We like think we understand our readers. We believe we know what readers really want. That’s why we believe we’re the experts in story-telling. And why shouldn’t we? We write wonderfully inventive stories that explore every street, every sewer even, of human experience.
Of late, though, the post-modern novel, elliptical, issues-driven, appears to have has fallen foul of readers. There is one view that this all started with 9-11. The market for fiction dried up as the Twin Towers fell.
That’s not really the case. Fiction is still selling. It’s just that readers aren’t looking for any reality in their fiction. They are looking for escape. Fair enough, given the War on Terror, and Darfur, and tsunamis.
But wasn’t it ever so? Don’t we read because we want to escape?
I suffered severe asthma for the first ten years of my life. When I was five and six my grandmother read me Rudyard Kipling’s Just so stories. I learned how the elephant got its trunk. It was all nonsense. I knew that. But it was an escape from the rattle in my chest and the effort required to breathe.
Later, when I could read myself, I’d go to the local library and borrow writers such Ivan Southall, Colin Thiele and Rosemary Sutcliffe. On a cold winter’s day I could sit beside a fire and travel wherever they took me, my wheezing lungs forgotten.
But I also went to the movies. The Saturday matinee was one of the highlights of my week. Later, when my family finally bought a television, I learned how to follow different stories. Superman and My Favourite Martian were perfect relaxation after a day’s school.
For me, neither films nor television dominated. In my home, reading was encouraged, even rewarded. My parents read books, talked about what they read and put no limits on me or my siblings with regard to what we could read. We were never told a book was too old for us. So my siblings and I all grew up enjoying reading and accepting it as a pleasurable activity. We looked for new stories, new writers, and shared our discoveries with each other. I avidly read my way through my sister’s Georgette Heyer collection as well as my father’s library copies of Jon Cleary and Morris West and my mother’s Ngaio Marsh paperbacks. I never had a problem finding a book to read. It was more “which one now”?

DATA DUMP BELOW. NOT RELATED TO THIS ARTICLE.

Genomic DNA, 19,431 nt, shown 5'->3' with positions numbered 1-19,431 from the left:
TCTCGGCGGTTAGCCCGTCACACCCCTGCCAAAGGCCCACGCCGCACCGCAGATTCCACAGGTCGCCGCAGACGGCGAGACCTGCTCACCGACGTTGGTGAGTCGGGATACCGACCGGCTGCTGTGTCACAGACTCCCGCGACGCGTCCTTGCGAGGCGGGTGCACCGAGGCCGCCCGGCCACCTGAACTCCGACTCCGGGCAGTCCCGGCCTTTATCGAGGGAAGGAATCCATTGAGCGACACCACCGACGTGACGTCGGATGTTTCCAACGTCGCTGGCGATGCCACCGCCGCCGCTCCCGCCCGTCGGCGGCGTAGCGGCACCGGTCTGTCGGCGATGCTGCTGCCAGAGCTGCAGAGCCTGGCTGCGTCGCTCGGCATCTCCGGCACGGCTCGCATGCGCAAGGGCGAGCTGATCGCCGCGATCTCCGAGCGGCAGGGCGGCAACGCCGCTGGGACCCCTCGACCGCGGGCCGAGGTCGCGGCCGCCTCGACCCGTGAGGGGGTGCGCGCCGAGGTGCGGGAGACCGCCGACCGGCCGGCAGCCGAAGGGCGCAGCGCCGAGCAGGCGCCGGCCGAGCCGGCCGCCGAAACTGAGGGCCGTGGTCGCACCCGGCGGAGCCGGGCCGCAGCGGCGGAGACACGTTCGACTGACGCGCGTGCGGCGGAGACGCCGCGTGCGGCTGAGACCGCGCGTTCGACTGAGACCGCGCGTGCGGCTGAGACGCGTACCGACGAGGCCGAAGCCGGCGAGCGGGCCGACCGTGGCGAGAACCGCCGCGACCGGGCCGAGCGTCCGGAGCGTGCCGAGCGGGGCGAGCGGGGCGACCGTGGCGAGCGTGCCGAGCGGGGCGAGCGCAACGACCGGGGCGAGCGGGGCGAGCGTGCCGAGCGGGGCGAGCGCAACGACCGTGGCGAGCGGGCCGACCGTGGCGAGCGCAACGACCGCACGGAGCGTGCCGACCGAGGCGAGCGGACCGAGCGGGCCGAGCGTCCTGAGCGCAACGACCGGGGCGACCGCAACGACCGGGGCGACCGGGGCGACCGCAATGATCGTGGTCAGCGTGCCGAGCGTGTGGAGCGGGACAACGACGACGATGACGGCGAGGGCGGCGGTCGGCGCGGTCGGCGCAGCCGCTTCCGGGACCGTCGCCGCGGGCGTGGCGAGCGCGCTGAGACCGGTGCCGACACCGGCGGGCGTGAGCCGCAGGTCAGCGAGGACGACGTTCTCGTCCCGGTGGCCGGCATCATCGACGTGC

Today, we face a reading problem. Many children do not grow up with the exposure to books I had. As a result, educational authorities in Australia have identified a problem in schools. Reading rates remain high for the first couple of years, then drop off alarmingly. This is particularly so for boys. By Year 9, boys are refusing to read books. A similar pattern has been identified in the United States where a recent study, the “Kids and Family Reading Report”, funded by publisher Scholastic, has been reported recently in Publishers Weekly. This study reveals that, while children like to read books, they read significantly less after the age of eight. While 44% of children aged 5 to 8 years of age were high frequency readers (that is, they read a book every day) the proportion fell to only 16% for children aged 15 to 17. Further reports from the National Endowment for the Arts spport this evidence.
The study found one reason for the drop-off was the poor role models parents set as readers. Only 21% of parents were frequent readers themselves. There was no passive encouragement of reading.